12. Karma-Tentra or Tentra-Sutra: You know that really awkward moment when you bump into your neighbour at the letterboxes, the day after you’ve heard them having really loud and presumably athletic sex during the night? Now, imagine the side-ways glances around the breakfast fire or during the day when everyone heard you going for it through the night. So perhaps either exercise the “Boarding School cone-of-silence” or Catholic School abstinence, to avoid the call of ‘AWKWARD”!

    Tents in close proximity at Splendour Rock

  13. Shout out loud: Everyone likes to feel appreciated, so why not buy the Leader/organiser a drink or meal if you stop somewhere on the way home.
  14. Beans means you’re at the back: There’s nothing quite like taking a big deep breath of fresh, wilderness air – Ahhhhh. Unless the person in front of you has been adding to the planet’s methane levels for the last 2 hrs. Of course, it’s better out than in, so if you know you’re having a bit of a windy day down there… volunteer to be ‘Tail End Charlie/Charlene’. If you’re really interested, there’s research that says runners (and other athletes) produce more farts than non-athletes.
  15. Smoking in the bush: Even worse than a lung full of fluffy intestinal-air-pillows is a tasty gulp of tobacco. If you’re addicted and feel the need to smoke when in the bush, use a patch or please move down-wind from everyone, at a good distance away and carry your butts out in an old film canister or similar. And if you are someone who has a penchant for, ‘the green, green grass of home’, remember that quite a few people don’t appreciate another dope on the trip.
  16. Responsibility of the Flickee: … not the Flicker to ensure that you’re not hit in the face with a branch that springs back. You shouldn’t walk so close to the person in front ie. it’s your fault if you cop a mouthful/eyeful/faceful of flora.

    The Flickee

  17. Stick it to em: Along the same lines as above, if the person in front is using walking poles, watch out! However, on this one, there is a bit of responsibility on the Pole-er to ensure they use them correctly and don’t wave them about with no clue.
  18. Windows to the Soul: Sure, you’ve got two of them, but your eyes are so precious and fragile and damage to your eyes in the bush is tricky to treat. If you’re planning on walking through scrub off-track, especially in areas notorious for the spiky and thorny forms of Hakea, wearing a pair of safety glasses is a great way to protect yourself.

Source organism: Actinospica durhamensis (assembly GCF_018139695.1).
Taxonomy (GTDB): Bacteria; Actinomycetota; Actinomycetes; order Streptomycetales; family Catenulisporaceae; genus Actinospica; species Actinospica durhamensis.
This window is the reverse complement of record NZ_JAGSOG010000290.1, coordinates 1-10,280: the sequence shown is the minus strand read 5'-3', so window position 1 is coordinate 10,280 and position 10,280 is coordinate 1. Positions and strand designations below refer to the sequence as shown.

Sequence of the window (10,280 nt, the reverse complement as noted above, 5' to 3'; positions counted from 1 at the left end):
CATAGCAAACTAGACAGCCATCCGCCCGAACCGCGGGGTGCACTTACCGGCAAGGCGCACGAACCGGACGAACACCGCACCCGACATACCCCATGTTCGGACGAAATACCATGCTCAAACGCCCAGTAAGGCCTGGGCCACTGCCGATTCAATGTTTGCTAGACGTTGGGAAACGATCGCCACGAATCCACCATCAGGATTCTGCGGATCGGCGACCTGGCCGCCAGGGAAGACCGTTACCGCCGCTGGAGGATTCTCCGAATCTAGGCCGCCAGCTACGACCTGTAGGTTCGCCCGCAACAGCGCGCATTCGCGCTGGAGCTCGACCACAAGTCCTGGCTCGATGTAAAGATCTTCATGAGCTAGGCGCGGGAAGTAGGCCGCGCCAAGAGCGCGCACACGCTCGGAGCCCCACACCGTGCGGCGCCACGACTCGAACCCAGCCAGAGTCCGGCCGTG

19. Draw breath: Everyone walks for different reasons. The niche group of solo walkers enjoy the silence and solitude. If you’re a ‘walker n’ talker’, consider that not everyone needs to hear your voice all day. If you keep talking, you might find your leader suddenly changing course to ascend a 1000m climb, just to shut you up.
  20. Mobile Phones: If there’s no reason for you to be contacted for important reasons on a walk, please switch them to silent or turn them off. If you’re on call for work or family reasons, just an explanation to everyone at the start might be appreciated by some. Also, a subtle ring-tone might be good, rather than having a bit of GaGa suddenly sprout from your pack in the middle of a quiet rainforest moment.
  21. iPods/MP3 Players: Some people don’t like these at all on walks. But I feel that if the volume isn’t loud enough for others to hear, why should they care if someone wants to listen to music rather than their chatter? On a recent trip up Perry’s Lookdown someone brought out the tunes to help them keep a rhythm and get up quicker. Great idea. Likewise on an extended trip with a lot of road bashing, I’ve been known to listen to podcasts or audio books to pass the time.
  22. You’ve been warned: There’s nothing worse than

    Perfect Lunch Spot on Splendour Rock

    realising that everyone is ready to leave the lunch spot and you still need to pee, re-apply sunscreen, finish reading The Odyssey. The leader should call a 5 minute warning before expecting everyone to be up and walking again. Even better, establish the duration of a rest at the start, eg: “We’ll be having a 40 minute break for lunch”, and then call a series of warnings at 10 mins, 5 mins, etc

  23. Make the hour happy: By now you’ve realised that I’m a big fan of happy hour. That time when you can kick back in front of the fire and chill out after a great day outdoors. Bring a nibble to share with the group and before you know it, you’ll have no room for dinner.
  24. Deer in headlights: When you’re new to wearing a head torch, it’s easy to forget that when you look up to speak with someone (it seems to happen most around the fire or when cooking dinner), you’re shining the torch right into their eyes. Unless you’re a qualified Opthalmologist who does this sort of caper for a living, please desist.
  25. Yes, you smell: It’s a bit of a tradition in my club to head to the nearest pub for a meal and a shandy after a walk. We’ve been known to be shunned from some establishments when we appear covered in leech blood and charcoal after walking through burnt out spots, so it’s a good idea to keep a change of clothes in the car. Whilst you’re at it, a small hand towel and a chux is a good idea along with a bottle of water. Oh… and if you’ve been lucky enough to get a lift with someone in their car, it is always a good idea to change before putting your stinky, dirty, bloody body into their car.
  26. Water, water everywhere: Keep a bottle of water in your car for times when you return after a trip and have run out of water. This is also handy to use with the towel and chux for a bit of a cleanup before hitting the pub.

Q: What are your ‘Unofficial’ etiquette tips for bushwalking or hiking?

* If anyone has ever seen (or heard) a Southern Yellow Crested Tit, I’d love to know.